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Amir ElSaffar: Inana [Digipak]

Track List

>Dumuzi's Dream
>Venus, The Evening Star
>Inana's Dance, Pts. 1, 2, & 3
>Inana's Dance, Pt. 4
>Lady of Heaven
>Infinite Variety
>Journey to the Underworld
>Venus, The Morning Star

Album Reviews:

The Wire (p.56) - "[O]n INANA, the ensemble playing is tighter, the soloing more urgent, and El Saffar's incorporation of Middle Eastern microtonality into his horn playing moves the music closer to a genuine fusion."

Down Beat (p.86) - 4.5 stars out of 5 -- "This is serious. Also delightful, sensuous and colorful."

Album Notes

Personnel: Amir ElSaffar (vocals, trumpet); Zafer Tawil (oud, percussion); Ole Mathisen (soprano saxophone, tenor saxophone); Nashet Waits, Nasheet Waits (drums).

Audio Mixer: Liberty Ellman.

Recording information: Brooklyn Recording (05/30/2011/06/06/2011).

Photographer: Evi Lemberger.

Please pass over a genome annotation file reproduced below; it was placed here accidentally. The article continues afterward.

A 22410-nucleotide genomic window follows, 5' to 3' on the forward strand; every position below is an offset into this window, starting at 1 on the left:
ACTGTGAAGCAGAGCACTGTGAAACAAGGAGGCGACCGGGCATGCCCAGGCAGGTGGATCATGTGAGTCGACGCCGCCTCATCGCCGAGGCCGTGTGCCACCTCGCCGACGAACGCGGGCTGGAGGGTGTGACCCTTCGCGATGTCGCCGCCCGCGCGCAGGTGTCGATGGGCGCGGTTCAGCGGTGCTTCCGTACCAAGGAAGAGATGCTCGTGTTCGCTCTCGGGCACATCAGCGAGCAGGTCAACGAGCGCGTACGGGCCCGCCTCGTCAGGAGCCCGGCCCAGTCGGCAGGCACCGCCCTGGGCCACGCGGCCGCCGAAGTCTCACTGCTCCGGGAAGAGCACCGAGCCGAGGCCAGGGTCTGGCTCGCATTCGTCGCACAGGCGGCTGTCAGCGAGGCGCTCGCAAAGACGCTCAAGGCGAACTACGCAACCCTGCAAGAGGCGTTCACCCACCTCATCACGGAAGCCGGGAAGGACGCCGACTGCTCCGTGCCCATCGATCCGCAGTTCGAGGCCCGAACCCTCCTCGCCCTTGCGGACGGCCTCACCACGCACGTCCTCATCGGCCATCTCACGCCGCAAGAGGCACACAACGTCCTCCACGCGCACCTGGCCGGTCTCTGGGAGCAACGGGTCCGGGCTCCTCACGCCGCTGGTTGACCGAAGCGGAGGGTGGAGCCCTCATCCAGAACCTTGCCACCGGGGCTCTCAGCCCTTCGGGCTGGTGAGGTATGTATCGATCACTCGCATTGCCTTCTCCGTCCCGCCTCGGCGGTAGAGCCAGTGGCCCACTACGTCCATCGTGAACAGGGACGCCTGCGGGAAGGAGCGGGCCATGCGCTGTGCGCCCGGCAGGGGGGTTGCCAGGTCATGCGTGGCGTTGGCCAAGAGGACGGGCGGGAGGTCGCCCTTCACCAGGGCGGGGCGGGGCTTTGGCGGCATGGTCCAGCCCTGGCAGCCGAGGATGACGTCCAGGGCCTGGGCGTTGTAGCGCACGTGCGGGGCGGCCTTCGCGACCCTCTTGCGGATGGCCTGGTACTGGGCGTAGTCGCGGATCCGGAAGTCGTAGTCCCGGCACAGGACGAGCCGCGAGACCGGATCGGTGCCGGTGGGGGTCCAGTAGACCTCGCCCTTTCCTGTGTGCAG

On 2007's Two Rivers, trumpeter and composer Amir ElSaffar introduced jazz audiences to his innovative meld of modern jazz, classical, and maqam musics (the latter an Iraqi music he formally studied, which has both spiritual and secular applications). In 2010, he teamed with Iranian-American saxophonist Hafez Modirzadeh for Radif Suite, which combined Iraqi maqam and traditional Persian dastagah and avant-garde jazz via Ornette Coleman's harmolodic theorem. On Inana, his third offering for Pi Recordings, ElSaffar brings back his Two Rivers Ensemble with one personnel change: Ole Mathiesen replaces Rudresh Mahanthappa in the saxophone chair. All but one of the nine tracks here make up the "Inana Suite," named for the Sumerian goddess of love and warfare. Inana was known in other Eastern cultures as Ishtar and Astarte, and in later Roman civilizations as Aphrodite and Venus. What ElSaffar has accomplished here is to marry the tight, microtonal, melodic, and slippery rhythmic pulses of Iraqi music to the complex harmonic, modal, and improvisational elements in 21st century jazz. Given the goddesses' contradictory nature, ElSaffar has composed a suite which reflects those shifting perceptions and incarnations -- which he explains in detail in his liner notes -- without making them face one another down through the ages. They meet in a complementary, rather than confrontational fashion, while maintaining enough dramatic tension to keep the listener transfixed throughout. "Dumizi's Dream" is where maqam meets both jazz and the blues. Droning modal tonalities and knotty Eastern scale microtones are touched by ElSaffar's trumpet and Mathiesen's saxophone, as drums (Nasheet Waits) and bass (Carlo DeRosa) shuffle along to to greet the bluesy strut of the oud (Zafer Tawil) and the shimmering, knotty, otherworldly tones of Tareq Abboushi's buzuq (a long-necked lute). In "Inana's Dance (I, II, III)," the intense harmonics of jazz phraseology encounter the Persian and Sumerian's less specific, more spacious rhythmic palette, creating a scintillating brew filled with stop-and-start kinetics and interactive soloing on horns and stringed instruments. "Journey to the Underworld" is marked by ElSaffar's deeply sensual maqam singing as the percussion and horns swirl up to meet him in shifting rhythms and snaky harmonics. "Al-Badia," the closing cut and the only selection that is not part of the "Inana Suite," begins with a percussion exchange between hand drums and Waits' kit. ElSaffar, the oud, buzuq, and bass enter here, and the musical engagement reflects the way secular maqam might be employed by merchants and singers in the marketplace. But ElSaffar's trumpet, even as it moves along the music's microtonal scales, actually swings back toward jazz in his elegant soloing. The ensemble gradually builds in intensity before both horns bring the melody back to the strings and close it out on a nearly danceable note. Inana is the most seamless meld yet of the various traditions ElSaffar represents; it offers listeners a thoroughly engaging, sensual, and enlightening encounter between the ancient and the modern, not in juxtaposition, but as seamless continuation in musical history and innovation. ~ Thom Jurek


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